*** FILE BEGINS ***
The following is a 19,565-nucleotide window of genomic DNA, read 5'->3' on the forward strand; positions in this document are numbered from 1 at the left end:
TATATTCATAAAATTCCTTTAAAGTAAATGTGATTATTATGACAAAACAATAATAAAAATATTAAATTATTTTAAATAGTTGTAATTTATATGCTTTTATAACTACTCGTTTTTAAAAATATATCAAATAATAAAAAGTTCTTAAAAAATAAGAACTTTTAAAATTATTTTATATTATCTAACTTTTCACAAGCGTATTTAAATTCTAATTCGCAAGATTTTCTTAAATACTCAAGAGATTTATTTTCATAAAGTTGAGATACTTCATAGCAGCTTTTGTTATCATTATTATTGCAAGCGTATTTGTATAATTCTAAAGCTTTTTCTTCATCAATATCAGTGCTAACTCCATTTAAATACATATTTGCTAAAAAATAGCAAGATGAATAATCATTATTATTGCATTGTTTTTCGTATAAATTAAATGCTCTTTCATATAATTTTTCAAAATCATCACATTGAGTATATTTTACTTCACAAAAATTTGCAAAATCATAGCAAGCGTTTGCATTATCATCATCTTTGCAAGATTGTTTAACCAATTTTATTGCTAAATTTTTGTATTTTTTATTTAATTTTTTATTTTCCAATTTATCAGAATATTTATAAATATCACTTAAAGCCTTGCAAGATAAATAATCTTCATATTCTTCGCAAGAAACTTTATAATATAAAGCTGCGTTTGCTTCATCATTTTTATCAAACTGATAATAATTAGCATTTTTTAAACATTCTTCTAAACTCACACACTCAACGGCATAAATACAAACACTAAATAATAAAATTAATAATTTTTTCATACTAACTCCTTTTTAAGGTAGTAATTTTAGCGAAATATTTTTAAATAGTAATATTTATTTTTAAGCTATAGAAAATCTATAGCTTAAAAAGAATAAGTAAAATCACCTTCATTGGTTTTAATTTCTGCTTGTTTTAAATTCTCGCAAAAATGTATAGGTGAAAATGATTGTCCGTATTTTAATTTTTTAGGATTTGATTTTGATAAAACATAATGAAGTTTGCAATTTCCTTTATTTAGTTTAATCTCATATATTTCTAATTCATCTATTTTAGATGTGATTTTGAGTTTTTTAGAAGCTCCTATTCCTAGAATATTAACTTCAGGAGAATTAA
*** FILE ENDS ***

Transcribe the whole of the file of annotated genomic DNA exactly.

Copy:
The following is a 19,565-nucleotide window of genomic DNA, read 5'->3' on the forward strand; positions in this document are numbered from 1 at the left end:
TATATTCATAAAATTCCTTTAAAGTAAATGTGATTATTATGACAAAACAATAATAAAAATATTAAATTATTTTAAATAGTTGTAATTTATATGCTTTTATAACTACTCGTTTTTAAAAATATATCAAATAATAAAAAGTTCTTAAAAAATAAGAACTTTTAAAATTATTTTATATTATCTAACTTTTCACAAGCGTATTTAAATTCTAATTCGCAAGATTTTCTTAAATACTCAAGAGATTTATTTTCATAAAGTTGAGATACTTCATAGCAGCTTTTGTTATCATTATTATTGCAAGCGTATTTGTATAATTCTAAAGCTTTTTCTTCATCAATATCAGTGCTAACTCCATTTAAATACATATTTGCTAAAAAATAGCAAGATGAATAATCATTATTATTGCATTGTTTTTCGTATAAATTAAATGCTCTTTCATATAATTTTTCAAAATCATCACATTGAGTATATTTTACTTCACAAAAATTTGCAAAATCATAGCAAGCGTTTGCATTATCATCATCTTTGCAAGATTGTTTAACCAATTTTATTGCTAAATTTTTGTATTTTTTATTTAATTTTTTATTTTCCAATTTATCAGAATATTTATAAATATCACTTAAAGCCTTGCAAGATAAATAATCTTCATATTCTTCGCAAGAAACTTTATAATATAAAGCTGCGTTTGCTTCATCATTTTTATCAAACTGATAATAATTAGCATTTTTTAAACATTCTTCTAAACTCACACACTCAACGGCATAAATACAAACACTAAATAATAAAATTAATAATTTTTTCATACTAACTCCTTTTTAAGGTAGTAATTTTAGCGAAATATTTTTAAATAGTAATATTTATTTTTAAGCTATAGAAAATCTATAGCTTAAAAAGAATAAGTAAAATCACCTTCATTGGTTTTAATTTCTGCTTGTTTTAAATTCTCGCAAAAATGTATAGGTGAAAATGATTGTCCGTATTTTAATTTTTTAGGATTTGATTTTGATAAAACATAATGAAGTTTGCAATTTCCTTTATTTAGTTTAATCTCATATATTTCTAATTCATCTATTTTAGATGTGATTTTGAGTTTTTTAGAAGCTCCTATTCCTAGAATATTAACTTCAGGAGAATTAA